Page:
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Unemployment Impact of Product and Labor Market Regulation: Evidence from European Countries

Author

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  • Piton Céline

    () (National Bank of Belgium, Université libre de Bruxelles (SBS-EM), Boulevard de Berlaimont 14, 1000Brussels, Belgium)

  • Rycx François

    () (Université libre de Bruxelles (SBS-EM, CEB and DULBEA), GLO, humanOrg, IRES and IZA, CP 114/03, Avenue Roosevelt 50, B-1050Brussels, Belgium)

Abstract

This paper provides robust estimates of the impact of both product and labor market regulations on unemployment using data from 24 European countries over the period 1998–2013. Controlling for country fixed effects, endogeneity, and a large set of covariates, results show that product market deregulation overall reduces the unemployment rate. This finding is robust across all specifications and in line with theoretical predictions. However, not all types of reforms have the same effect: deregulation of state controls and in particular involvement in business operations tend to push up the unemployment rate. Labor market deregulation, proxied by the employment protection legislation index, is detrimental to unemployment in the short run, while a positive impact (i.e., a reduction in the unemployment rate) occurs only in the long run. Analysis by sub-indicators shows that reducing protection against collective dismissals helps in reducing the unemployment rate. The unemployment rate equation is also estimated for different categories of workers. Although men and women are equally affected by product and labor market deregulations, workers distinguished by age and educational attainment are affected differently. In terms of employment protection, young workers are almost twice as strongly affected as older workers. Regarding product market deregulation, highly educated individuals are less impacted than low- and middle-educated workers.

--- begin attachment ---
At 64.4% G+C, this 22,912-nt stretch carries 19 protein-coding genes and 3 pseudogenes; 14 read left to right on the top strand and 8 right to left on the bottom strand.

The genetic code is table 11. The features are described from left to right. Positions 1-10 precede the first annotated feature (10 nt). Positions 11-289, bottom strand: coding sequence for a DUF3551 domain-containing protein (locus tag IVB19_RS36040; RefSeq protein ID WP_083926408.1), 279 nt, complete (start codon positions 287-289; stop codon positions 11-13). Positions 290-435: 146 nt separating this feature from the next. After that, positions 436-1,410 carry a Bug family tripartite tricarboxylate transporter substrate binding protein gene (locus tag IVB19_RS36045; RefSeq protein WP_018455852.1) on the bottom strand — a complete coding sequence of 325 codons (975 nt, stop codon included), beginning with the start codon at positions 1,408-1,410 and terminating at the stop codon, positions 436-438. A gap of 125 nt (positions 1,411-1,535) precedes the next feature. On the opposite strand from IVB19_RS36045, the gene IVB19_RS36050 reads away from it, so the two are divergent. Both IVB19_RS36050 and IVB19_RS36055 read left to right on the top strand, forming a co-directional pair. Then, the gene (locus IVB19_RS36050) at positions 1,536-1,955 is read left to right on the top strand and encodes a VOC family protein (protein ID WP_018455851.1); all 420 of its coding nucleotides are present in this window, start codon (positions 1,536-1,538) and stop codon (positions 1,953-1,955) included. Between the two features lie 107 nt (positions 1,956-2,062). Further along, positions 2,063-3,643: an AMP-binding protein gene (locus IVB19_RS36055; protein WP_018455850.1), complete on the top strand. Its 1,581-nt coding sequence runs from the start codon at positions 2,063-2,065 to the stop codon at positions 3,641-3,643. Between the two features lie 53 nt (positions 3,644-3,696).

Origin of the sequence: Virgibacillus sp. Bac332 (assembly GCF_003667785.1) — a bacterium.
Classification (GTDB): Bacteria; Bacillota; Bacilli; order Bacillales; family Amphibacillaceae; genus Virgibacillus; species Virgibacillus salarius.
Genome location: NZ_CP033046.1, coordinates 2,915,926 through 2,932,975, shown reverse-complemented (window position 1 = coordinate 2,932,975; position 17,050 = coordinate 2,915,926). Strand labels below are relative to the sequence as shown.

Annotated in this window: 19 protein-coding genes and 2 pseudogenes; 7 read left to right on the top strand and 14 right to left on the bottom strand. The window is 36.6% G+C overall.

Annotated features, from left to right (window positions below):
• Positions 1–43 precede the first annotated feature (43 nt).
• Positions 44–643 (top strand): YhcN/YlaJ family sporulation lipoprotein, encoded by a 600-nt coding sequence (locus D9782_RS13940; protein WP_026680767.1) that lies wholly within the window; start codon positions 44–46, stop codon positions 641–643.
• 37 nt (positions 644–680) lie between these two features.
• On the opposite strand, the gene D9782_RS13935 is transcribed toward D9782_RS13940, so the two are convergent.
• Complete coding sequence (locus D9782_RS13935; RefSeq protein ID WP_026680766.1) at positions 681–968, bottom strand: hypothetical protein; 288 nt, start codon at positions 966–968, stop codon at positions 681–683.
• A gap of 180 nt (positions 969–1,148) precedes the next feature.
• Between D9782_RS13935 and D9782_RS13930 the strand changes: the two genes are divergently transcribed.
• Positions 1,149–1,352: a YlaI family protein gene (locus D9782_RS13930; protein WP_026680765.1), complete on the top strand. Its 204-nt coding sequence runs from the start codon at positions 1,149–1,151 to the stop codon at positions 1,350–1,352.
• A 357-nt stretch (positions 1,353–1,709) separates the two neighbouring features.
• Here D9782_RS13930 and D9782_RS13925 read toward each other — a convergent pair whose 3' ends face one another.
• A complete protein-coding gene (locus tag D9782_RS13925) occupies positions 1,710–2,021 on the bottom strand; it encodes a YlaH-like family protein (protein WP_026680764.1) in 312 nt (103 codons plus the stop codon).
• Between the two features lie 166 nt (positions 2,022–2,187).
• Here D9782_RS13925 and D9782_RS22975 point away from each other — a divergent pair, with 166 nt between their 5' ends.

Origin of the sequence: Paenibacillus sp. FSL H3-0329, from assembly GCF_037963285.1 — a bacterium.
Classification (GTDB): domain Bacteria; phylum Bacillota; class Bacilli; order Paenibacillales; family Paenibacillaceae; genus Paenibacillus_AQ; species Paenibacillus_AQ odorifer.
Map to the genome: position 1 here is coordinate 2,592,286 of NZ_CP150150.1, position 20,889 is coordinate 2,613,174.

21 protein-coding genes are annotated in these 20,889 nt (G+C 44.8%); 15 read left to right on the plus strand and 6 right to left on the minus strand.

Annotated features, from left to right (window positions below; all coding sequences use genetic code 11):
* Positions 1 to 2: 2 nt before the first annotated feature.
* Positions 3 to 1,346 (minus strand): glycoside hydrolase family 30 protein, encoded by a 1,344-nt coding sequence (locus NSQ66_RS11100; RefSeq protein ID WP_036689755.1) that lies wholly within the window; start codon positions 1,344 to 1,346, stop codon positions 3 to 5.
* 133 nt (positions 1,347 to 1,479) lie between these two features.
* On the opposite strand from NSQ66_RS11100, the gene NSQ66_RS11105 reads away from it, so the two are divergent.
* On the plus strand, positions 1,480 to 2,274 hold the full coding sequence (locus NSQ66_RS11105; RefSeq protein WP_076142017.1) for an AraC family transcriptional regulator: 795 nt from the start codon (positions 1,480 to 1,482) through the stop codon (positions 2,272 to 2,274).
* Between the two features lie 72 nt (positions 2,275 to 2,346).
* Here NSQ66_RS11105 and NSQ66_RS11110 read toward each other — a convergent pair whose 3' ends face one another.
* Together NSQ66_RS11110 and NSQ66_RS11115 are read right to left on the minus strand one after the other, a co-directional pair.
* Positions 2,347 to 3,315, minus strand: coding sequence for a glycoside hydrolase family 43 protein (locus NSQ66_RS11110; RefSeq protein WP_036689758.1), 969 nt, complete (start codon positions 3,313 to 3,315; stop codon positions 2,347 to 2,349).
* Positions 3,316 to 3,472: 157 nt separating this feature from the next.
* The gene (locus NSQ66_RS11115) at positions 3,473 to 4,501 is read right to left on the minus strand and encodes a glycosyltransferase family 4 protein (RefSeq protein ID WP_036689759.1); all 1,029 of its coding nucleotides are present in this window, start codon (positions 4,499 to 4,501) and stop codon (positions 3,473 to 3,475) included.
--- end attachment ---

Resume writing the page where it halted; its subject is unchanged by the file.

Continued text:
Suggested Citation

  • Piton Céline & Rycx François, 2019. "Unemployment Impact of Product and Labor Market Regulation: Evidence from European Countries," IZA Journal of Labor Policy, Sciendo & Forschungsinstitut zur Zukunft der Arbeit GmbH (IZA), vol. 9(1), pages 1-32, June.
  • Handle: RePEc:vrs:izajlp:v:9:y:2019:i:1:p:32:n:6
    DOI: 10.2478/izajolp-2019-0006
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    File URL: https://doi.org/10.2478/izajolp-2019-0006
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    References listed on IDEAS

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    Cited by:

    1. Iva Tomic, 2020. "Employment protection reforms and labour market outcomes in the aftermath of the recession: Evidence from Croatia," Public Sector Economics, Institute of Public Finance, vol. 44(1), pages 3-39.

    More about this item

    Keywords

    unemployment; structural reform; product market; labor market; regulation; employment protection;

    JEL classification:

    • E24 - Macroeconomics and Monetary Economics - - Consumption, Saving, Production, Employment, and Investment - - - Employment; Unemployment; Wages; Intergenerational Income Distribution; Aggregate Human Capital; Aggregate Labor Productivity
    • E60 - Macroeconomics and Monetary Economics - - Macroeconomic Policy, Macroeconomic Aspects of Public Finance, and General Outlook - - - General
    • J48 - Labor and Demographic Economics - - Particular Labor Markets - - - Particular Labor Markets; Public Policy
    • J64 - Labor and Demographic Economics - - Mobility, Unemployment, Vacancies, and Immigrant Workers - - - Unemployment: Models, Duration, Incidence, and Job Search
    • L51 - Industrial Organization - - Regulation and Industrial Policy - - - Economics of Regulation

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